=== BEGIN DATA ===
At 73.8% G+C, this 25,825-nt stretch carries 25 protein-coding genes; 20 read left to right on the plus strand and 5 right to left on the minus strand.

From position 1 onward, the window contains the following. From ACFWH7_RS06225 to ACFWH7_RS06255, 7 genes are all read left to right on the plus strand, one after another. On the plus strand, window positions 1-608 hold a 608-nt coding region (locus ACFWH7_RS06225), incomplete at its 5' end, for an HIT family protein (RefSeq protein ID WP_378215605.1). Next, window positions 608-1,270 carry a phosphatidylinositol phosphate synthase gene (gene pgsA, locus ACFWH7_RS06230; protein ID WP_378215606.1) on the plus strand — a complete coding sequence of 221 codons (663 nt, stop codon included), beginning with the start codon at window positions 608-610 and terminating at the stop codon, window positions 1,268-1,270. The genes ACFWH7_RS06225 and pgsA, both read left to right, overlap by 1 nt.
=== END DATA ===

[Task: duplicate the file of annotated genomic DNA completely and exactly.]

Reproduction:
At 73.8% G+C, this 25,825-nt stretch carries 25 protein-coding genes; 20 read left to right on the plus strand and 5 right to left on the minus strand.

From position 1 onward, the window contains the following. From ACFWH7_RS06225 to ACFWH7_RS06255, 7 genes are all read left to right on the plus strand, one after another. On the plus strand, window positions 1-608 hold a 608-nt coding region (locus ACFWH7_RS06225), incomplete at its 5' end, for an HIT family protein (RefSeq protein ID WP_378215605.1). Next, window positions 608-1,270 carry a phosphatidylinositol phosphate synthase gene (gene pgsA, locus ACFWH7_RS06230; protein ID WP_378215606.1) on the plus strand — a complete coding sequence of 221 codons (663 nt, stop codon included), beginning with the start codon at window positions 608-610 and terminating at the stop codon, window positions 1,268-1,270. The genes ACFWH7_RS06225 and pgsA, both read left to right, overlap by 1 nt.